Fort Bend County Deputy Tefera keeps promise, earns degree
By Brian Besch, Fort Bend Herald
June 1, 2013



Fort Bend County Deputy Haile Tefera and family
Fort Bend County Deputy Haile Tefera with his family on graduation day
Fort Bend County Deputy Haile Tefera made state history five years ago, becoming the first Ethiopian-born deputy sheriff in Texas. A promise he made then was to graduate college with a degree in criminal justice.

One week ago, Tefera kept his promise, graduating with honors from Wharton County Junior College. He has also earned an Associate’s Degree in criminal justice.

Tefera’s road was a long one, to say the least, and one that was documented in a 2008 article from the Herald.

In 1976, an 18-year-old Tefera was wanted by a dictatorial government that had recently been established after overthrowing Emperor Haile Selassie.

The new government was supported by East Germany and Russia and did not like Tefera, or anyone else, teaching students democracy and law. Torturing and killing students and teachers had become a normal practice. Anyone against the government was labeled an imperialist agent and killed.

Escape was Tefera’s best option.

“The journey was very difficult and very dangerous,” Tefera said. “The government was looking for us. They arrested my father, tortured and killed my older brother. My youngest sister had to leave town through the Red Sea; she went to Yemen. My other older brother, who is now living in Canada, went underground and left for Kenya Nairobi. I had no choice but to go underground and leave home whenever there was a possibility.”

Tefera was put into a refugee camp and later jailed after fleeing to Western Sudan. In June of 1981 he received sponsorship from an American family through Church World Services.

“I strongly believe United States gives an individual freedom and an opportunity to be a successful person. I came from Ethiopia where there is no individual rights, there is no rule of law and there is no freedom at all.

“It is a country where many journalists and political activists are thrown in prisons for life or 18 years for criticizing the government. In Ethiopia, the nation is divided in ethnic groups and a small minority ethnic group controls everything.

“Here in America, my sponsors from Columbus, Ohio gave me the opportunity to come here and become successful. They did not know me. They just opened their home, provided me with shelter and food and offered me to continue my education. Their generosity still is my drive to help others.”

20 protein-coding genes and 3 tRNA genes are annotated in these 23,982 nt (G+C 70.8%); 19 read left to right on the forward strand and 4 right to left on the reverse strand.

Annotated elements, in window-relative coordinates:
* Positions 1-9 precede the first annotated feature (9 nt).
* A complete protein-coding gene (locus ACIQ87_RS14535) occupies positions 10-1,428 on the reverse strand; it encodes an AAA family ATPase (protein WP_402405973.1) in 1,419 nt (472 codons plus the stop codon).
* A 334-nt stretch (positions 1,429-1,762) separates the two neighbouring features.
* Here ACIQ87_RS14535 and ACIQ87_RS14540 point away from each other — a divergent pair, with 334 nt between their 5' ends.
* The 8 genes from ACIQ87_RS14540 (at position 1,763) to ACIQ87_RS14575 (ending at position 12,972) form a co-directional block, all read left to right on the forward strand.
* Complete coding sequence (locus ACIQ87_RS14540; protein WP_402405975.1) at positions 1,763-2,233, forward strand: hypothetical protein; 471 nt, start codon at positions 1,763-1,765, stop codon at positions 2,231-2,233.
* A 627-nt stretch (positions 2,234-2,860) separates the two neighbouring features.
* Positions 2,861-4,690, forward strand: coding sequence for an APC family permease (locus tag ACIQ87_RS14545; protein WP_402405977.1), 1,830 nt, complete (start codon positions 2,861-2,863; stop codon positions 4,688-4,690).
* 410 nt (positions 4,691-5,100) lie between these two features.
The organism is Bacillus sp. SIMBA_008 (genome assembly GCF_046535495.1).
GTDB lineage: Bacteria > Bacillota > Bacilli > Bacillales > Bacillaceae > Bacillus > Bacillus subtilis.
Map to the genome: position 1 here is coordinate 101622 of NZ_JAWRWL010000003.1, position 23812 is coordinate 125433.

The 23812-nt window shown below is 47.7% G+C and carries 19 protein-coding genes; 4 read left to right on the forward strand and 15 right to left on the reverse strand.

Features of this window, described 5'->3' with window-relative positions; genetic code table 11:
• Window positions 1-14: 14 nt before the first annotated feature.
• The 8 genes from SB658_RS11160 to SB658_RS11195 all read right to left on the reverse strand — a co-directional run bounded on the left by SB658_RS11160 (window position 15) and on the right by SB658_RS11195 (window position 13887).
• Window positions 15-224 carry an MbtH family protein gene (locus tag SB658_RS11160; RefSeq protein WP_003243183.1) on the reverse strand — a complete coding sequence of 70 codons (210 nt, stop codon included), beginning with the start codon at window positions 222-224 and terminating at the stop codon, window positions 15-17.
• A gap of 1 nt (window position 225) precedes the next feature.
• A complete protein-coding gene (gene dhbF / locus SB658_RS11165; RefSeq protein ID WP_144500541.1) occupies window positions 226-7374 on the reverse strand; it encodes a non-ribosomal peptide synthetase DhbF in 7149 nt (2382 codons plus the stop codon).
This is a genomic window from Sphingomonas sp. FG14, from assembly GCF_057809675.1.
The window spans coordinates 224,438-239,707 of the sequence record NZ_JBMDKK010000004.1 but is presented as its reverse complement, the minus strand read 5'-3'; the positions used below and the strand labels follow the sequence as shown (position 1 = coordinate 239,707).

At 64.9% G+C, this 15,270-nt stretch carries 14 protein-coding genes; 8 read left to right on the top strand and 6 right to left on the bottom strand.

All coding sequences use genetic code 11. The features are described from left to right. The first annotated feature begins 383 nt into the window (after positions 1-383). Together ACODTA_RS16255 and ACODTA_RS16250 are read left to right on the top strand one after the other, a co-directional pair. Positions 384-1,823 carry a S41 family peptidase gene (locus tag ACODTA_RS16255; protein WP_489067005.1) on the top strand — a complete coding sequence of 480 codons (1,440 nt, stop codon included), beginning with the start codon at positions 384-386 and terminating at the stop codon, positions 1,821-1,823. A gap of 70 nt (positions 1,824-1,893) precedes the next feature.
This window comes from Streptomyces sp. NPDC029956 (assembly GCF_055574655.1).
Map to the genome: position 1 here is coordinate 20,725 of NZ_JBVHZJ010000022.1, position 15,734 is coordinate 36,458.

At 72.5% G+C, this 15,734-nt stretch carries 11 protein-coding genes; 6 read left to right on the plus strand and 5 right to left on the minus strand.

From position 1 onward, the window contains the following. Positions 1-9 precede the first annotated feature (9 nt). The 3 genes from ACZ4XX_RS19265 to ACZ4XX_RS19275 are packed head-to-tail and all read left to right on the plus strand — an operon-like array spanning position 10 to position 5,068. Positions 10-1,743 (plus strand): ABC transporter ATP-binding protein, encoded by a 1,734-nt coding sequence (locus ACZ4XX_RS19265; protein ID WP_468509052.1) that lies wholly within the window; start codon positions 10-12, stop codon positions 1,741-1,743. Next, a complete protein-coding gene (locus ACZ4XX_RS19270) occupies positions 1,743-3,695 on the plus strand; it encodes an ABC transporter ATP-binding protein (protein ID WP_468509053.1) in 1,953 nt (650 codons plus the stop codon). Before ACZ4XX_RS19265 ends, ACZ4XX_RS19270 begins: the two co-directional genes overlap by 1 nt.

He arrived in the United States in bare feet with only $11. He said hard work and dedication provided the opportunity to become successful.

When I came first to the United States, I worked two jobs and went to school at the same time,” Tefera said. “I stayed in one job for a long time and grew in my

position. My first job, I worked for 10 years. My second job, I worked for 18 years. The other main drive for my success is the opportunity I lost back home and want to make it up. With a lot of hard work, I was able to make it.”

A few months after arriving in Columbus, Tefera received a letter from his sister, saying she and her husband were in Houston. His sponsor family soon bought him a plane ticket to Texas.

In his way of giving back, Tefera has sponsored family and friends from Ethiopia, seven in all.

With jobs such as five star hotel manager, City of Houston Health Department, NASA, MD Anderson and nurse, each has become successful in their own way.

“For all of them, what they got from me was the opportunity to become successful,” Tefera said. “It is all their hard work that makes them successful. It is all about giving back. I got help, got the opportunity and the simple thing I can do is help others.”

In his spare time Tefera works organizing and giving leadership in a nonprofit organizations. He has served as a business manager for the Ethiopian Sports and Cultural Federation.

He has also worked as a business manager and founding board member for the Ethiopian Heritage Society in North America for two years.

It has been and will continue to be a busy time in Tefera’s life. In addition to his graduation on May 17, he celebrated 30 years of marriage to his wife, Aster, on Friday.

On June 8, his youngest daughter, Helen Haile, graduates from Kempner High school. Helen received the Silver Eagle presidential award from the White House at a city hall ceremony from the Mayor of Sugar Land. The award is the highest level of civic service honor that can be earned by young adults in the country. She and other fellow students held their ninth annual blood drive benefiting St. Luke’s Hospital and for the third consecutive year, reached a record harvest for donations by collecting more than 650 units.

June 8 will also mark Tefera’s fifth year working for the Fort Bend County Sheriff’s office.

“I would like to express my thankfulness to those who helped me, to those who opened their heart and supported me. Especially for Sergeant Leach (Police academy director and instructor at Wharton Police Academy) for believing in me. He recommend and encouraged me to continue my education after I graduated from the police academy.

“A special thank you for the Fort Bend County Sheriff office for giving me the chance to work, learn and gain experience as a Peace Officer.”


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